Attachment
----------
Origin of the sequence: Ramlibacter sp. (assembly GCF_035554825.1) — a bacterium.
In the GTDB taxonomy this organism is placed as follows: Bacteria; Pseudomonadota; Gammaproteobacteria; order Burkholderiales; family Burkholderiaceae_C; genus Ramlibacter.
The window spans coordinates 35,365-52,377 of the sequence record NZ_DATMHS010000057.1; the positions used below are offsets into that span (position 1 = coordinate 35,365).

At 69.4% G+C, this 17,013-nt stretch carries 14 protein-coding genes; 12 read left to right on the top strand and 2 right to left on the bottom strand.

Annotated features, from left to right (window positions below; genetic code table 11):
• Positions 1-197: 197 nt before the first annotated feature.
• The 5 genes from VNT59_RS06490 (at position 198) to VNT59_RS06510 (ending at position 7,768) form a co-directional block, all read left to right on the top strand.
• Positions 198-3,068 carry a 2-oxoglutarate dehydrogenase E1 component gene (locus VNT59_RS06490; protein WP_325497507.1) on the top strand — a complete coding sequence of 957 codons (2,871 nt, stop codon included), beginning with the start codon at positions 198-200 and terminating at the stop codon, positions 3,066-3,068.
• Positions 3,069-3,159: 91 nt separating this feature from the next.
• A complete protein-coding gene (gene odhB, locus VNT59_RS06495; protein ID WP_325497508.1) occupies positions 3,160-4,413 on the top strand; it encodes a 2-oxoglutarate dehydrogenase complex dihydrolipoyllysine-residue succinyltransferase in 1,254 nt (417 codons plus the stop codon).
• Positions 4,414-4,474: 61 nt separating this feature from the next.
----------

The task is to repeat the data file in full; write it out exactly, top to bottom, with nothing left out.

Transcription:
Origin of the sequence: Ramlibacter sp. (assembly GCF_035554825.1) — a bacterium.
In the GTDB taxonomy this organism is placed as follows: Bacteria; Pseudomonadota; Gammaproteobacteria; order Burkholderiales; family Burkholderiaceae_C; genus Ramlibacter.
The window spans coordinates 35,365-52,377 of the sequence record NZ_DATMHS010000057.1; the positions used below are offsets into that span (position 1 = coordinate 35,365).

At 69.4% G+C, this 17,013-nt stretch carries 14 protein-coding genes; 12 read left to right on the top strand and 2 right to left on the bottom strand.

Annotated features, from left to right (window positions below; genetic code table 11):
• Positions 1-197: 197 nt before the first annotated feature.
• The 5 genes from VNT59_RS06490 (at position 198) to VNT59_RS06510 (ending at position 7,768) form a co-directional block, all read left to right on the top strand.
• Positions 198-3,068 carry a 2-oxoglutarate dehydrogenase E1 component gene (locus VNT59_RS06490; protein WP_325497507.1) on the top strand — a complete coding sequence of 957 codons (2,871 nt, stop codon included), beginning with the start codon at positions 198-200 and terminating at the stop codon, positions 3,066-3,068.
• Positions 3,069-3,159: 91 nt separating this feature from the next.
• A complete protein-coding gene (gene odhB, locus VNT59_RS06495; protein ID WP_325497508.1) occupies positions 3,160-4,413 on the top strand; it encodes a 2-oxoglutarate dehydrogenase complex dihydrolipoyllysine-residue succinyltransferase in 1,254 nt (417 codons plus the stop codon).
• Positions 4,414-4,474: 61 nt separating this feature from the next.